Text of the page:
Acquired Valve Disease

    Valves that are formed properly at birth can still develop problems related to aging, infection, heart attack damage, and other events that cause wear and tear to the valves. Valve function can also be affected by a buildup of calcium deposits on the leaflets that makes them stiff and inflexible. The aortic and mitral valves are most frequently affected by acquired heart valve disease.

    Risk factors for acquired valve disease include:

    • Age. Men over 65 and women over 75 are at greater risk for acquired valve disease. With age, the tissue flaps (valve leaflets) that open and close to allow blood to regulate the direction and flow of the blood through the heart, can become hardened and thick, limiting movement and flexibility they need to work as they should. Sometimes the cords of tissue that hold valve flaps to the heart can become stretched or torn, which can also interfere the valve's proper function.
    • Heart attack. A heart attack can cause damage to the heart and scarring that affect how your valves function.
    • Heredity
    • Calcium deposits. These deposits occur most often on the aortic valve but can also occur on the mitral valve.  By the way, calcium deposits are not related to calcium in your diet, calcium supplements, or medications such as calcium channel blockers, so don’t stop taking your medication without checking with your doctor.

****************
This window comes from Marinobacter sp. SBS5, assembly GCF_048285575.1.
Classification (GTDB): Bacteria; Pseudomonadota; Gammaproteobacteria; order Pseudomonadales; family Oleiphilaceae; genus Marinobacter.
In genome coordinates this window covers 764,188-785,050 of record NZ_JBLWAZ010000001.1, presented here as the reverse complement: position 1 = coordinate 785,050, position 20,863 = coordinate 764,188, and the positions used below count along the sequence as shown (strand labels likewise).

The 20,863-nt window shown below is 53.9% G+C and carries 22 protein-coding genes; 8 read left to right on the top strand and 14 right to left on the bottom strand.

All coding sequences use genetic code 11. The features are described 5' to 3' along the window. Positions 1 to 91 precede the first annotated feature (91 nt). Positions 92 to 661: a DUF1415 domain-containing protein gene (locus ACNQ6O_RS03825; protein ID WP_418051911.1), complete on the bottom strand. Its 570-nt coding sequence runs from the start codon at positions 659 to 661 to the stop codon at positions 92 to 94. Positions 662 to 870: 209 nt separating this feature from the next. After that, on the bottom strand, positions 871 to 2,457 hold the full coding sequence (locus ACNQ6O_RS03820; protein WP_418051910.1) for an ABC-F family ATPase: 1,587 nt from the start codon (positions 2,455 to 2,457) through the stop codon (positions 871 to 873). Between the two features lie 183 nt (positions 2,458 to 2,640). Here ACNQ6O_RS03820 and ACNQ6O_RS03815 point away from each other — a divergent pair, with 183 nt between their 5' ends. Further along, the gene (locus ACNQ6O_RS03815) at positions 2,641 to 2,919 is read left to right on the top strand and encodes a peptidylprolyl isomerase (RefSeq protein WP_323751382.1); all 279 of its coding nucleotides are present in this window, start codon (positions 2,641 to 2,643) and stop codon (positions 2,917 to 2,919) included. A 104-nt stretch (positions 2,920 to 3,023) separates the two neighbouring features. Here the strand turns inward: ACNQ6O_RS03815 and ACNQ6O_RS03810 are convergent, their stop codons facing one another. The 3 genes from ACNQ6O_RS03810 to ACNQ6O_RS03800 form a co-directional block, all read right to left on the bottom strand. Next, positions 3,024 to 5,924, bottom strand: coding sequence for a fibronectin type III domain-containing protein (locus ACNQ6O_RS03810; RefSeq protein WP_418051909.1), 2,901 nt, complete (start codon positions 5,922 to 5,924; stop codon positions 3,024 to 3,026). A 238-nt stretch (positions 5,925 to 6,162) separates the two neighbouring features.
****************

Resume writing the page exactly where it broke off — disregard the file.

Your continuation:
• Endocarditis. This infection of the valves of the heart is typically caused when bacteria from another part of your body, such as your mouth, travels to your heart. Patients who already have heart valve damage are more likely to acquire endocarditis, and endocarditis can damage heart valves as well.
    • Rheumatic fever. Untreated strep throat can lead to rheumatic fever, which in turn can damage the heart's valves, causing them to thicken. This increased thickness in the valves can restrict their ability to open and close properly. This valve damage typically shows up years or decades after the episode of rheumatic fever.
    • A pre-existing valve problem. If you already have a valve problem, it can affect blood flow and cause more clots to form on the surface of the valve. Bacteria are more likely to attach and collect where these clots have formed.
    • Immune system diseases that affect aortic and mitral valves
    • Tumors in the digestive tract. If these tumors spread to liver and lymph nodes, they can affect the tricuspid and pulmonary valves
    • Metabolic disorders
    • Weight loss medications
    • Radiation therapy to the chest
    • High blood pressure. Persistent high blood pressure can cause your heart to work harder, which can enlarge the heart's pumping chamber (the left ventricle). As it enlarges, tissues around the heart valves can become stretched, preventing the valve from closing properly.
    • Cardiomyopathy (heart muscle disease).
    • Syphilis.
    • Aortic aneurysms.
    • Connective tissue diseases.

    If you have a valve problem, make sure to schedule visits with your doctor on a regular basis. You can also download and print Questions to Ask Your Doctor about Heart Valve Disease as a reminder of what you want to ask and to take notes during your visit.